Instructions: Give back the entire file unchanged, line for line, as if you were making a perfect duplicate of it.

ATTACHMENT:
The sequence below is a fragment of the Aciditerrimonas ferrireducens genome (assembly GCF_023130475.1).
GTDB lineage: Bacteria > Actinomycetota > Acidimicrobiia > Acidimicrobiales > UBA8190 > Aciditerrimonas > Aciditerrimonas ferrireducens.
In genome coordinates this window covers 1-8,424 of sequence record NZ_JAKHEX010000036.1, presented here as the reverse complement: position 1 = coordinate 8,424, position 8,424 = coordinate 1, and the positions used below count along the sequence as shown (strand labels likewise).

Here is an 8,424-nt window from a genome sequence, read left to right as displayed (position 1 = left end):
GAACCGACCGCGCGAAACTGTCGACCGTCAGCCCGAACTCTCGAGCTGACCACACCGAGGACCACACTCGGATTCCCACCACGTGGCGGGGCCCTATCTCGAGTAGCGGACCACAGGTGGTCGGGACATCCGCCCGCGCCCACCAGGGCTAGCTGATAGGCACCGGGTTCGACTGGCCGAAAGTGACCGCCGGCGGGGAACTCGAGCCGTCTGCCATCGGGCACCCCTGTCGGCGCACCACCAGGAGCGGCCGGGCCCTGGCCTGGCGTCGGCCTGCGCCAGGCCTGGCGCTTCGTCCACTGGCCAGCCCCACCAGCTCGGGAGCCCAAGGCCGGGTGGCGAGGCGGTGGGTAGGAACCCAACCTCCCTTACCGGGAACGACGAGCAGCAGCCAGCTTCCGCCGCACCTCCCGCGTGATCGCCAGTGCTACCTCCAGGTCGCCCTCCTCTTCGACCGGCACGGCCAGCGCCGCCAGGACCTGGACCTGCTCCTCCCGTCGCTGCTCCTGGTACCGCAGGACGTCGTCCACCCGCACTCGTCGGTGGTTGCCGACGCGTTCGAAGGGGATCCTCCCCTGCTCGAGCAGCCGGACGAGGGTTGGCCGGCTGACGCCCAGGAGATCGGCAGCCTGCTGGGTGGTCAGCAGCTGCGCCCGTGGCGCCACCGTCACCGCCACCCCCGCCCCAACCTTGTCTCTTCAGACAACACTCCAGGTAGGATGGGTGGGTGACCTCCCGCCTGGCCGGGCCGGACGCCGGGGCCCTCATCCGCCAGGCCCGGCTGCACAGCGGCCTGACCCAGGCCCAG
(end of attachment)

The sequence below is a fragment of the Aciditerrimonas ferrireducens genome (assembly GCF_023130475.1).
GTDB lineage: Bacteria > Actinomycetota > Acidimicrobiia > Acidimicrobiales > UBA8190 > Aciditerrimonas > Aciditerrimonas ferrireducens.
In genome coordinates this window covers 1-8,424 of sequence record NZ_JAKHEX010000036.1, presented here as the reverse complement: position 1 = coordinate 8,424, position 8,424 = coordinate 1, and the positions used below count along the sequence as shown (strand labels likewise).

Here is an 8,424-nt window from a genome sequence, read left to right as displayed (position 1 = left end):
GAACCGACCGCGCGAAACTGTCGACCGTCAGCCCGAACTCTCGAGCTGACCACACCGAGGACCACACTCGGATTCCCACCACGTGGCGGGGCCCTATCTCGAGTAGCGGACCACAGGTGGTCGGGACATCCGCCCGCGCCCACCAGGGCTAGCTGATAGGCACCGGGTTCGACTGGCCGAAAGTGACCGCCGGCGGGGAACTCGAGCCGTCTGCCATCGGGCACCCCTGTCGGCGCACCACCAGGAGCGGCCGGGCCCTGGCCTGGCGTCGGCCTGCGCCAGGCCTGGCGCTTCGTCCACTGGCCAGCCCCACCAGCTCGGGAGCCCAAGGCCGGGTGGCGAGGCGGTGGGTAGGAACCCAACCTCCCTTACCGGGAACGACGAGCAGCAGCCAGCTTCCGCCGCACCTCCCGCGTGATCGCCAGTGCTACCTCCAGGTCGCCCTCCTCTTCGACCGGCACGGCCAGCGCCGCCAGGACCTGGACCTGCTCCTCCCGTCGCTGCTCCTGGTACCGCAGGACGTCGTCCACCCGCACTCGTCGGTGGTTGCCGACGCGTTCGAAGGGGATCCTCCCCTGCTCGAGCAGCCGGACGAGGGTTGGCCGGCTGACGCCCAGGAGATCGGCAGCCTGCTGGGTGGTCAGCAGCTGCGCCCGTGGCGCCACCGTCACCGCCACCCCCGCCCCAACCTTGTCTCTTCAGACAACACTCCAGGTAGGATGGGTGGGTGACCTCCCGCCTGGCCGGGCCGGACGCCGGGGCCCTCATCCGCCAGGCCCGGCTGCACAGCGGCCTGACCCAGGCCCAG